• earthquake;
  • natural time;
  • seismic electric signals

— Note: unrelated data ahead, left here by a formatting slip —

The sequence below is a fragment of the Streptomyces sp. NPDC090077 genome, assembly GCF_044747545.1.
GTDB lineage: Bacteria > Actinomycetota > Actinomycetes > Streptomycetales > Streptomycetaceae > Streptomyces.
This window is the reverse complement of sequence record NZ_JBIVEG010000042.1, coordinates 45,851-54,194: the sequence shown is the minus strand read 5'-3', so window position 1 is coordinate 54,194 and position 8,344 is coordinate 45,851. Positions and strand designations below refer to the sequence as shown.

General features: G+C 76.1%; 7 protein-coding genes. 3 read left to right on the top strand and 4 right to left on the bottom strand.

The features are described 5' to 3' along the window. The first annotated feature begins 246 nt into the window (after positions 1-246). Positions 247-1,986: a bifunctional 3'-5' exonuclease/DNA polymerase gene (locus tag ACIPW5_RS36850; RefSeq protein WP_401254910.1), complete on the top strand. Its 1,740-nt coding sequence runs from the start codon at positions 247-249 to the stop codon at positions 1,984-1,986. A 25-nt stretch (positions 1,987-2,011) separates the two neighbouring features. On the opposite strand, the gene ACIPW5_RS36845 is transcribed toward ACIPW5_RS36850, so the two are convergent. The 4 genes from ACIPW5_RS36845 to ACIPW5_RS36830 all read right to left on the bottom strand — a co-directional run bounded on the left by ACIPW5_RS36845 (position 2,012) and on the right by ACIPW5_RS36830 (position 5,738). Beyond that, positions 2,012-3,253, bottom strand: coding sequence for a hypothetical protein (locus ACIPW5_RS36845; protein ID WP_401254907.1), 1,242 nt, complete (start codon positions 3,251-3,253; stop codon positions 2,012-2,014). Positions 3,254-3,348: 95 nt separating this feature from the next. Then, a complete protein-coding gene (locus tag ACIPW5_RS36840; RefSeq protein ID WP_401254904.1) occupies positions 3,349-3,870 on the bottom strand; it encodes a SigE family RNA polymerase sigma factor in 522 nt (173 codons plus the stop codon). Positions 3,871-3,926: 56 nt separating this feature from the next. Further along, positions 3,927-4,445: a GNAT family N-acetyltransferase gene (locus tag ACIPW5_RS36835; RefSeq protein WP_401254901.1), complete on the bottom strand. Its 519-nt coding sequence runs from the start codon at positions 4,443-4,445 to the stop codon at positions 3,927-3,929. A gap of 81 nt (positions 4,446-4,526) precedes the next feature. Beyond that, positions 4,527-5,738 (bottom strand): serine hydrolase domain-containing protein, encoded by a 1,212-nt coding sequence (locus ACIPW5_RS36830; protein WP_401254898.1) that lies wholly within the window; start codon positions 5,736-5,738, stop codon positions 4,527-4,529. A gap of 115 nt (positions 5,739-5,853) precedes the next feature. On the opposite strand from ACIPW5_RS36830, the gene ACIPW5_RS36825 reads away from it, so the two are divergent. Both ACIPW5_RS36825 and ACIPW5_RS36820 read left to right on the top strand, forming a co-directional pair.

[1] Seismicity and geoelectric potential changes, possibly associated with the seismic swarm activity in 2000 in the Izu Island region, Japan, are analyzed in the framework of the natural time χ, which has been recently introduced as an index of the kth event χ = k/N, where N is the total number of events. The Izu 2000 swarm activity lasted for about 2 months with some 7000 shocks with magnitude M ≥ 3 and five M ≥ 6 shocks, and was preceded by a pronounced electrical activity with innumerable signals that started 2 months prior to the swarm onset. It is shown, first, that the seismicity subsequent to the electrical activity approaches to a critical stage a few days before the occurrence of the first M ≥ 6 shock and, second, that the electrical signals also have the properties characteristic to the critical stage. Despite the big differences in time scale and numbers of electric signals and earthquakes, these features are found similar to those in Greece. The present results suggest that both in Greece and Japan, the electrical activity as well as the subsequent seismicity may have a self-similar structure and exhibits similar dynamic evolution toward critical stage.